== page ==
By Jodie Foster
Since the tumultuous election season of 2016 drew to an official close following Inauguration Day, I’ve spent quite a bit of my time in contemplation. As Fr. Walter Burghardt, S.J., so lovingly puts it, contemplation involves taking a “long, loving look at the real.” Think about that phrase – taking a long look at the real, truly encountering the real. And so I’ve spent the past week contemplating reality, both my own and that of individuals very different from myself. In words with perhaps a bit less poetic appeal than Fr. Burghardt, I consider it “acknowledging my privilege.”
My privilege comes into play when I look at something as if it is not a problem just because it is not a problem for me personally. It is something I’ve wrestled with in my heart throughout my college years. My collective experience at Rockhurst has challenged my sense of reality and exposed me to new realities in more ways than I can count. It is nearly impossible for me to take in the realities of the world around me through the same, singular lens I did before stepping foot on this campus. Due to the opportunities granted to me through my service experiences, my many selfless professors, and my diverse group of peers, each day I am able to get out of bed and see the world at large through a variety of different lenses, not just my particular brand of privilege.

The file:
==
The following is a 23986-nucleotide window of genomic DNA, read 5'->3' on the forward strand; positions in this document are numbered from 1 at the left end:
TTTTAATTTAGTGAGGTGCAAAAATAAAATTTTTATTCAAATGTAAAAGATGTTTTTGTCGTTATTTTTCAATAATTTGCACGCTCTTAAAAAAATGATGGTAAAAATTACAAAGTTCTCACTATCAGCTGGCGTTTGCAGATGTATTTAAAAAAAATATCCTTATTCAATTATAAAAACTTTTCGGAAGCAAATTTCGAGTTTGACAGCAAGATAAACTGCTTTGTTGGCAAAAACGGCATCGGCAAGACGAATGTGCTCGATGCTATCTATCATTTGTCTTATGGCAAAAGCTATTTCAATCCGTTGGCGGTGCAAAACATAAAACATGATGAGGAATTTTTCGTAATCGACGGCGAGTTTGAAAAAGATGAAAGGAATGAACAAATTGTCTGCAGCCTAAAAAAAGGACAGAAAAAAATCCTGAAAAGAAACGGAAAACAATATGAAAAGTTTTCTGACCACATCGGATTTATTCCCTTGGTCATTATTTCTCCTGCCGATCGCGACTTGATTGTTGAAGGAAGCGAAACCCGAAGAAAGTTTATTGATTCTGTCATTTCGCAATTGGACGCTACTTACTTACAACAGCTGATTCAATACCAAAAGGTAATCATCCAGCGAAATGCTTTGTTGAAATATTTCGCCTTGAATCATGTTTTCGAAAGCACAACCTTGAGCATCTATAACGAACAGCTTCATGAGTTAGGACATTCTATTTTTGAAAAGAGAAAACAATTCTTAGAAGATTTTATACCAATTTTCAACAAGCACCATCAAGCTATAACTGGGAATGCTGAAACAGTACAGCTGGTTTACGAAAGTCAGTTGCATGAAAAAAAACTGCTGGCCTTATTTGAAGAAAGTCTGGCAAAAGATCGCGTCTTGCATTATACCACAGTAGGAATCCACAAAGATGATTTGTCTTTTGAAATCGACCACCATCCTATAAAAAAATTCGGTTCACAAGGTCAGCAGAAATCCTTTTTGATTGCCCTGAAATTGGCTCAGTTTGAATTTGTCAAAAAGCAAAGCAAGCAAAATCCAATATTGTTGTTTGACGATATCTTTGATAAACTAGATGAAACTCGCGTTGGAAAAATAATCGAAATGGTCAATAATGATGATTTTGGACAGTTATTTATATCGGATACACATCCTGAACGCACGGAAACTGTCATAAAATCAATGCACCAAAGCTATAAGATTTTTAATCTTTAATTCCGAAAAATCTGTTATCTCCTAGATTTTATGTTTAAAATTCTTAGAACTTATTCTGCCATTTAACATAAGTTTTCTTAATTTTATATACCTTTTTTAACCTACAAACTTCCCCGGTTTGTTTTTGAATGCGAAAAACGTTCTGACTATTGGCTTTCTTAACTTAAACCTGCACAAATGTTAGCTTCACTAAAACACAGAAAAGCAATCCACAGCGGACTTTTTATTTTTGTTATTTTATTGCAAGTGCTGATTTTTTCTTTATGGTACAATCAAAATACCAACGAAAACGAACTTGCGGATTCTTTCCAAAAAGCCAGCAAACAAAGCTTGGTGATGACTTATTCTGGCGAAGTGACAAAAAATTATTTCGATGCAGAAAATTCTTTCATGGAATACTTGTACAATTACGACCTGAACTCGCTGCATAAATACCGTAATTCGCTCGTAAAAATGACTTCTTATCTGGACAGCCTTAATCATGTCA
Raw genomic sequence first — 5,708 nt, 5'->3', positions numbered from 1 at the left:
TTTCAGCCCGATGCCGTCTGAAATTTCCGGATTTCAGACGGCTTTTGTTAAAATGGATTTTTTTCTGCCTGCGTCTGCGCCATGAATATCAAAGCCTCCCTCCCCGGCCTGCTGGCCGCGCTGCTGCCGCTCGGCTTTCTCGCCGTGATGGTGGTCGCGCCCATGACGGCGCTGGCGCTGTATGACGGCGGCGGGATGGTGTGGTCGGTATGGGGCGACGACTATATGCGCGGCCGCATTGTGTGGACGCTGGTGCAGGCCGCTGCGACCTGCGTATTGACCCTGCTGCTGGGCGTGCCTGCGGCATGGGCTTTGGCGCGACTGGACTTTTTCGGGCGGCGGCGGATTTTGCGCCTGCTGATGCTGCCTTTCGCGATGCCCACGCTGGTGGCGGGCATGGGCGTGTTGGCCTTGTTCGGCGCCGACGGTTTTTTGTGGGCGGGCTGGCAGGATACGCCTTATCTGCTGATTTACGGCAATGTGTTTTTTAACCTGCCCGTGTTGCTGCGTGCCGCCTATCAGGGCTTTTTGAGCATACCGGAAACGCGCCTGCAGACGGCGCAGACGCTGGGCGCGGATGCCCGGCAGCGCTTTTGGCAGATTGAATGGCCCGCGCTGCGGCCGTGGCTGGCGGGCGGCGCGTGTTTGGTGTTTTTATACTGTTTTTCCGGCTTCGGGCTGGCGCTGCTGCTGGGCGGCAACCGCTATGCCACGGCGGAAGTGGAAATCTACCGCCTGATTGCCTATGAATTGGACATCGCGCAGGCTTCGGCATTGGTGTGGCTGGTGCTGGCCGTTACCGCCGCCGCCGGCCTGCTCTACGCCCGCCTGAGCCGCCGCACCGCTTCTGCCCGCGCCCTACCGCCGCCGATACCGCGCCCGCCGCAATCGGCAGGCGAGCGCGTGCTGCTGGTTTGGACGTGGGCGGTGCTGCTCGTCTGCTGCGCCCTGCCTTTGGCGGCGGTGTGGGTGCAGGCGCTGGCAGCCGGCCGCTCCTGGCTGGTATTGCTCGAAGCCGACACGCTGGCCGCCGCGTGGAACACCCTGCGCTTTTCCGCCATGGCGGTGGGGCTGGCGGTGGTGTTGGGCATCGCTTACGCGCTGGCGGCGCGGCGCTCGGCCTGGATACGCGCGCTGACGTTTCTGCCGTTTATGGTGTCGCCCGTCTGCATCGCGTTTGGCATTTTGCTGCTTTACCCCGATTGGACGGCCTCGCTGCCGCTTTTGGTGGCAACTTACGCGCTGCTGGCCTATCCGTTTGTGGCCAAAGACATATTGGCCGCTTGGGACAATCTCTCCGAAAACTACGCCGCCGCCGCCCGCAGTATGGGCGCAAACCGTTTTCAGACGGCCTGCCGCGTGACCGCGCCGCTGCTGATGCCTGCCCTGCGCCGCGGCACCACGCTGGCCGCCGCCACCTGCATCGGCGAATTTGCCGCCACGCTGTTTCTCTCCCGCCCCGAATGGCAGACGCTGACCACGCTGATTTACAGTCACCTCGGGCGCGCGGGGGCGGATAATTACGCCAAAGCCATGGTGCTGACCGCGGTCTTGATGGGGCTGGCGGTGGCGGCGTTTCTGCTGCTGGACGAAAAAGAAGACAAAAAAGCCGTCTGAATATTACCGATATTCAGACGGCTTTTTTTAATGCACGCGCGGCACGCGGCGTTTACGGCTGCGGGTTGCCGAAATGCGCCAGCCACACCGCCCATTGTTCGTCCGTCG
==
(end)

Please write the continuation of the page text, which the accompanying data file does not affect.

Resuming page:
Reality has been called into question most recently for me through following my passions in non-profit and literacy. Now working with Lead to Read KC, an organization that pairs professional adults with urban core students once a week to read and share stories together, I see the realities of dozens of tiny faces that look much different from my own. I notice when they are tired or hungry or haven’t been bathed in a few days. I see how these factors affect their everyday ability to function and perform, causing them to miss benchmarks. I realize that I took those same things as givens all my life. Most important, I realize that it isn’t enough. My simple acknowledgement of a set of discrepancies does not change their reality.
The second part of my contemplation requires action. From one to whom much is given, much is expected. My seat at the table holds a lot of weight today, and so I am working to take action in using it as an agent of change for the marginalized rather than focusing on my own self-interest. In this way, compassion breeds compassion as our realities are melded together and I am able to see many different versions of “the real” with more loving clarity.
Jodie Foster is a senior from Kansas City, Mo., studying non-profit leadership and English at Rockhurst University. Some of her sources of joy include reading and writing poetry, listening to podcasts, baking, and road tripping.